Over 200 students participated in the first Boston College Dance Marathon in over 10 years this past Friday night through Saturday morning in the Plex. The event, which raised $17,000 for the Boston Children’s Hospital, involved 12 hours of dancing along with visits from local pediatric cancer patients and performances from an array of BC dance groups.
“Our goal was simply to bring Dance Marathon to the BC community as a great cause and fundraiser,” Emmy Ye, the executive director of BC Dance Marathon, the social chair for the Sophomore Class Council and MCAS ’18, said in an email. “This is our way of raising funds and awareness for pediatric illness while having fun at the same time.”
While dance marathons have become massive fundraisers at many universities across the country, BC has not had one since 2005.
The idea for the event started through the Sophomore Class Council back in October. This led to connecting with Children’s Miracle Network (CMN), the parent organization for the nationwide Dance Marathon organization. CMN connected BC Dance Marathon with the Boston Children’s Hospital as part of its fundraising model to keep the money raised close to the community and to have a local impact.
Starting the process was daunting, Ye said, because the event was so open-ended, and there was no real precedent for what the event should be like.
“We could have made Dance Marathon into anything we wanted, it was simply hard to figure out what we wanted,” Ye said.
For this whole school year, the Sophomore Class Council worked with the Office of Student Involvement to contact local business sponsors, plan every detail of the event, and spread the word around campus. The Boston Red Sox, JP Licks, Whole Foods, and Marriot Hotels were a few of the many local businesses to donate to the event, and participants raised funds through contacting friends and family and posting donation links on social media.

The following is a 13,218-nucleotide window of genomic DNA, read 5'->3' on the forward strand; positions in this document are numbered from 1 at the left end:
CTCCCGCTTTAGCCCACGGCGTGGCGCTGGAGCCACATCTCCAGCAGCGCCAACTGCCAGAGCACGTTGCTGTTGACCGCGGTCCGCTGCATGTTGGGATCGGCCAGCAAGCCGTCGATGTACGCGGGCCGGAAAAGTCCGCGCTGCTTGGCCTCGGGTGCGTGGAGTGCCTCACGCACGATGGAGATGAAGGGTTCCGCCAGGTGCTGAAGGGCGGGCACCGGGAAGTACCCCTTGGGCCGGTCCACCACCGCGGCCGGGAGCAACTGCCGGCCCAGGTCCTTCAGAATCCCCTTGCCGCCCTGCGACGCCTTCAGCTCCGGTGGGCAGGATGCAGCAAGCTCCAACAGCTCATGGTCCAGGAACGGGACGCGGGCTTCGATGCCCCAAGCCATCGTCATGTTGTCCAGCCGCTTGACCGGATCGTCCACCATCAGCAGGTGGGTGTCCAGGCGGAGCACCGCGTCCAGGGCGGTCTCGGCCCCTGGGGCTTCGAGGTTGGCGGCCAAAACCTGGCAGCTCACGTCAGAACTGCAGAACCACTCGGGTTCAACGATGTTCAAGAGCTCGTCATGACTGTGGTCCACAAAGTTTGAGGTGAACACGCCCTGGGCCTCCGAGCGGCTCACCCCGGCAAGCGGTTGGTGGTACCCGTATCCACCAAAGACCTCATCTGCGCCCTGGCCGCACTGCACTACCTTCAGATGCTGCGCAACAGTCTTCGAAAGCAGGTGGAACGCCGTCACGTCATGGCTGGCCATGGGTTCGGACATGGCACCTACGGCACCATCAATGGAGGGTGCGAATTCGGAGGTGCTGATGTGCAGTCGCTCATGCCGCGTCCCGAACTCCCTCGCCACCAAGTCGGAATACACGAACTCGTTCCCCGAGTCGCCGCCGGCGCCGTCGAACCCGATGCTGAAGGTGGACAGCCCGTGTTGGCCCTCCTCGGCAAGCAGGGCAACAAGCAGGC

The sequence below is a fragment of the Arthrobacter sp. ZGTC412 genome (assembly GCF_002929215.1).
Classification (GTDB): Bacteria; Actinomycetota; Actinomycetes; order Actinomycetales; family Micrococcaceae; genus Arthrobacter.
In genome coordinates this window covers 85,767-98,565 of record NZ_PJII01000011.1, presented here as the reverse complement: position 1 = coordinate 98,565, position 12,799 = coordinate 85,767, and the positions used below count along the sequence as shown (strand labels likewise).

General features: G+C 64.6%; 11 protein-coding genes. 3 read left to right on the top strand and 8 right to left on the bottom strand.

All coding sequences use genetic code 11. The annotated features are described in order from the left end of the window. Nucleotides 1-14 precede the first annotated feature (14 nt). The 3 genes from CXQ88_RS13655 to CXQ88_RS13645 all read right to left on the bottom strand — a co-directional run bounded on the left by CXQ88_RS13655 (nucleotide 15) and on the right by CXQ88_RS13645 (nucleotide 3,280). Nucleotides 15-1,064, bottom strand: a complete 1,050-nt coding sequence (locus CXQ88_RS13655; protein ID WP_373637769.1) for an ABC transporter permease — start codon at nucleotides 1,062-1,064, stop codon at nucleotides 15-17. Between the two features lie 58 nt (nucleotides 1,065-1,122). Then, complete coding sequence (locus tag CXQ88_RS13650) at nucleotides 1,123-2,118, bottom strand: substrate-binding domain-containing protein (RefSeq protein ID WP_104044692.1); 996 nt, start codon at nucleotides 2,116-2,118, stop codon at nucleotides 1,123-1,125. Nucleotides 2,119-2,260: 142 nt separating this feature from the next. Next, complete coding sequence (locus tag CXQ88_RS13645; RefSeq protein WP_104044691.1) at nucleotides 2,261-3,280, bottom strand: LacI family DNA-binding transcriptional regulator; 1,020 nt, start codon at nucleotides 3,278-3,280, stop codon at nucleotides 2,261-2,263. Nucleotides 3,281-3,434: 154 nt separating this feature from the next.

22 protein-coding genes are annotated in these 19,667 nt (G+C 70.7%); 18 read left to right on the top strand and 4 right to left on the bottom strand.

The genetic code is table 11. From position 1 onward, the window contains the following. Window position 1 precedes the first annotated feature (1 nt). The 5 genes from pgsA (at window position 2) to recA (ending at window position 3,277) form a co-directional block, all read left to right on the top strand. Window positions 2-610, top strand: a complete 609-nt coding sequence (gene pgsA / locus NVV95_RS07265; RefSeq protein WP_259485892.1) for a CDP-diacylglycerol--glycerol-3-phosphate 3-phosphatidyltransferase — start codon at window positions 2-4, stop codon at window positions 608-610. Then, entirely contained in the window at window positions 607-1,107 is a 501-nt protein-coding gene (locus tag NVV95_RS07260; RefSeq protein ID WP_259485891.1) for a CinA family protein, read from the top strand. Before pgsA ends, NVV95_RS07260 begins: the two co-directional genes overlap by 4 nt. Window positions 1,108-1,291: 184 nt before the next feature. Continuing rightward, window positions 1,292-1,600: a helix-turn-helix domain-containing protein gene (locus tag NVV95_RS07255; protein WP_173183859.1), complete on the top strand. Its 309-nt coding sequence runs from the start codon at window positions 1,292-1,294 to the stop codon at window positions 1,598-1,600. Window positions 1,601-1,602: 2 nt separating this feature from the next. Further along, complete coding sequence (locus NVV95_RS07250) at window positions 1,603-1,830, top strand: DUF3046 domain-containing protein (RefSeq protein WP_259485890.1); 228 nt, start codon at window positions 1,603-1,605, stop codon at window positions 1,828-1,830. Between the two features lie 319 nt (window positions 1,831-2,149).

“Seeing the kids in the morning made the entire process worth it.”
— Jack Donahue, the financial chair for the Sophomore Class Council and MCAS ’18
The event began on Friday at 10 p.m. with BC dance teams Aerok, Phaymus, and Conspiracy Theory performing at the opening ceremonies of the event.
Then DJ Darren Roy, who has played several other dance marathons in the Boston area, spun records until 1 a.m.
Throughout the night, the swing dance team Full Swing and Indian dance team Masti taught the participants lessons in their respective styles of dance.
As the sun rose Saturday morning, five children currently being treated at Boston Children’s arrived at the Plex with their families. The children joined the participants for games of Red Light Green Light and Simon Says, and were led in some dances by members of the Pom Squad and the BC Irish Dance team.
The closing ceremonies included the children running through a Tunnel of Hope, a Dance Marathon tradition, and a testimonial from one of the families whose daughter was treated at Boston Children’s. Finally, participants formed the Circle of Hope, another Dance Marathon tradition, and the children went around the circle, cutting the hospital bands each participant wore for the entire night.
“Seeing the kids in the morning made the entire process worth it,” Jack Donahue, the financial chair for the Sophomore Class Council and MCAS ’18, said. “When you see those kids’ smiling faces, you forget about how tired you are or how much your feet hurt, and remember why you’re doing it.”
The organizers hoped to leave a legacy for future dance marathons at BC.
The plan, Donahue said, is to have the Dance Marathon be the signature event for the Sophomore Class Council every year. Donahue described how large and well-attended other schools’ dance marathons have become. Although they did not get the turnout they thought they would, Donahue hopes the BC Dance Marathon can become a staple on campus for years to come.
“We hope that in the future, BCDM will grow to be a regular part of campus life, the way other fundraisers are, such as the Relay for Life,” Donahue said. “I would love to come back one year and see the Plex packed with dancers.”
Featured Image by Kristin Saleski / Heights Staff